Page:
Theory distinguishes itself from traditional literary criticism by the fact that its insights are more radical and more subversive of the social order. Let us examine that. First what are the claims of theory? That language creates reality. It is there in Leavis. That meaning is multiple? It is there in Empson. In a recent article in The Times Literary Supplement Antony Easthope offered as an example of a theoretical reading of Hamlet, Jacqueline Rose's claim that femininity in the play is split between a "degradation and an idealisation". Woman as Madonna and Woman as hoar eh? Haven't heard that one before. Second theory, far from being oppositional, has provided an alibi for free market ideology. This is evident from its resolutely economic idiom: key terms and phrases such as "production", "performance", "circulation", "surplus", and the "economy" or "free play" of meaning evoke, unmistakably, the language of market capitalism. Deconstruction flourished along with deregulation. Post-structuralism did to the text what privatisation did to the economy, dissolved structures to "set free" creative energies.

Theory, like Mrs Thatcher, disdained Marxism and, as result, lost a valuable means of analysing the complex relations between literature and the economy. The result has been a blindness to its own complicity in the growth of real inequalities and the impoverishment of thought. For example, it has characterised culture as the making of meanings. But is culture not also about being able to discriminate between meanings, between simple and complex ones, desirable and undesirable ones? For theorists the answer is generally "no" because there is no transcendent position from which to make such pronouncements. And yet, in the same breath, they talk about the struggle over meaning. Contradiction as well as complicity characterises theory. Nowhere is this more apparent than in the contrary meanings assigned to difference which stipulates that identity is at once relational and substantial. It is relational because it is based on language - a system of differences without any positive terms - and it is substantial to the extent that aspects of feminism, post-colonialism and queer theory posit notions of essentialism, authenticity and expressiveness. The self-cancelling nature of difference compares unfavourably with the dialectic where the clash of thesis and antithesis at least results in a new synthesis.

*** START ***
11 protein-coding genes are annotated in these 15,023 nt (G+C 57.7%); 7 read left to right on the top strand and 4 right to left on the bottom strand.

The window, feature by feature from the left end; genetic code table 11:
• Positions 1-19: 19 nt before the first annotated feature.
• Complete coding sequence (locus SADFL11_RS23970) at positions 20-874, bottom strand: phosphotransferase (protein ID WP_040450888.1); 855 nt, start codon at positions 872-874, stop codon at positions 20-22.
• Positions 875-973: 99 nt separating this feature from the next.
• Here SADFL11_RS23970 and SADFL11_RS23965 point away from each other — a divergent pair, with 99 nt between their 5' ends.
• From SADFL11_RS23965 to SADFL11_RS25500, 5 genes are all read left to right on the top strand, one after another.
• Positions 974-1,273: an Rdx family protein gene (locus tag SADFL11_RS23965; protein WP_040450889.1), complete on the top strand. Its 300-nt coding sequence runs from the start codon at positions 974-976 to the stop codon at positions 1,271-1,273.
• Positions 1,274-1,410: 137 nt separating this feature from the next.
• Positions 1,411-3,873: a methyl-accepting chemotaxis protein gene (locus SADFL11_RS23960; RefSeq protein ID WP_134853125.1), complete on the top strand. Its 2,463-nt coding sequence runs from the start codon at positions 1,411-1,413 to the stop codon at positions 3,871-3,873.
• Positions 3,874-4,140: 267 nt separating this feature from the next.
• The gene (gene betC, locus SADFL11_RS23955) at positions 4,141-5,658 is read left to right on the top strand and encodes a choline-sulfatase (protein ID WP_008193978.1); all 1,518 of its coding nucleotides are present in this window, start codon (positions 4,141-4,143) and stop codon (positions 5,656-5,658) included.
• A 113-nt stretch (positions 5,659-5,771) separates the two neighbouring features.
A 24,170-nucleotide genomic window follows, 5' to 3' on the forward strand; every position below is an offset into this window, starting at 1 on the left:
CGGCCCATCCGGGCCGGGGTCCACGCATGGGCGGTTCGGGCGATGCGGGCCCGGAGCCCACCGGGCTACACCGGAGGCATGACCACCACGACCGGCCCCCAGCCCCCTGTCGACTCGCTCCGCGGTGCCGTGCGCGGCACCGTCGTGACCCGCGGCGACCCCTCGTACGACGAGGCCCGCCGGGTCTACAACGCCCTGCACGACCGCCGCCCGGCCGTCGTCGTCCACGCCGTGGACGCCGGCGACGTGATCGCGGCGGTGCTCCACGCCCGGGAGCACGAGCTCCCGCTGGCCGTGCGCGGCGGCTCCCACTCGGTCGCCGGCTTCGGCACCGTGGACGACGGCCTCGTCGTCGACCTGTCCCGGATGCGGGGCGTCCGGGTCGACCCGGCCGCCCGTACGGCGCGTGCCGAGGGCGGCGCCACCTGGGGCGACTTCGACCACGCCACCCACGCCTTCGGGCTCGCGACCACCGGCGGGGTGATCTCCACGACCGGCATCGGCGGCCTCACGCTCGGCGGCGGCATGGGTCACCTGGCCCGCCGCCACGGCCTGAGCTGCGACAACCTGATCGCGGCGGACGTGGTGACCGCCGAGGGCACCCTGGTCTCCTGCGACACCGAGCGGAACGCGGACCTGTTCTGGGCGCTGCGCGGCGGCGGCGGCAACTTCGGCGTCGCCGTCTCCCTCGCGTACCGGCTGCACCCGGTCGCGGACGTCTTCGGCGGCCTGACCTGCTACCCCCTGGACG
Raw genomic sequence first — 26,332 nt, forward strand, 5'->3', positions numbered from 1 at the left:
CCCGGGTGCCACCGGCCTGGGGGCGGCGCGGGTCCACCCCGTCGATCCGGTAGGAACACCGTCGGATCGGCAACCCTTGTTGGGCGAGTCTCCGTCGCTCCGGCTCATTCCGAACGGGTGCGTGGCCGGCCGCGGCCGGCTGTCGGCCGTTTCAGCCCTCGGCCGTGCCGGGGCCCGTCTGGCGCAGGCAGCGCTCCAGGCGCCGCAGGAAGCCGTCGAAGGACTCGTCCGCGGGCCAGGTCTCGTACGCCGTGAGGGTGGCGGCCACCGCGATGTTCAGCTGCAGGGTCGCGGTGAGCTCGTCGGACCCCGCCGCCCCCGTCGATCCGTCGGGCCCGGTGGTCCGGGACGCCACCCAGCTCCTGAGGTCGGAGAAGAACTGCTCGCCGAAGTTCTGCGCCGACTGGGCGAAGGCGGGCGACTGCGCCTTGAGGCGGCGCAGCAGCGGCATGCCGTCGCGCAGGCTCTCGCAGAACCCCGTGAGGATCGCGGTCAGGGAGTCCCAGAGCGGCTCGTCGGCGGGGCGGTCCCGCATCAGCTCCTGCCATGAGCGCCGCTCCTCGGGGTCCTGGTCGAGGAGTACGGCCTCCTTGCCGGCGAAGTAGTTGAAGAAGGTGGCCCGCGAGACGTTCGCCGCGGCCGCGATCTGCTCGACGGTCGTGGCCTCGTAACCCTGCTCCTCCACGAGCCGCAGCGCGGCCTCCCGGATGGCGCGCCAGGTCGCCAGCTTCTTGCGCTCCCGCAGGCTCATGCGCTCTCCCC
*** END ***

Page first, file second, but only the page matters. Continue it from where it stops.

A more disturbing trait of theory is its romanticisation of the schizophrenic as a rebel who refuses to have the richness of his or her desire diluted by submitting to the representations of capitalism. This view is found in Julia Kristeva and Gean-Francois Lyotard but most famously in Deleuze and Guattari who declare that "a schizophrenic out for a walk is a better model (of resistance) than a neurotic lying on the analyst's couch". The sad tale of care in the community where schizophrenics have proved a mortal danger to themselves and others shows the fatuity of such rhetoric.

Literature, as Richard Hoggart put it, is "irredeemably of the earth" and the study of it ensures a more responsible attitude to language. Criticism is an attempt to come to terms with the unique work, to find a means of registering its "minutely organised particulars" and a way of communicating its concomitant significance. By definition, therefore, criticism is always challenged. And this is as it should be, for literature is the place where language can breathe and expand, where words dazzle and created horizons beckon. Theory, by contrast, promotes the same in the guise of difference. It does claim to be literary but here there are real differences. Theory imposes worlds, it does not create them. It generates conformity, theory does not promote thought. It reifies where literature vitalises. All binary oppositions are false. But you do not need theory, especially such a big book as this, to tell you that. Literature does the job much better.

Gary Day is principal lecturer in English and cultural studies, De Montfort University.

Literary Theory: An Anthology

Author - Julie Rivkin and Michael Ryan
ISBN - 0631 200 282 and 200 290
Publisher - Blackwell
Price - £60.00 and £15.99
Pages - 1,130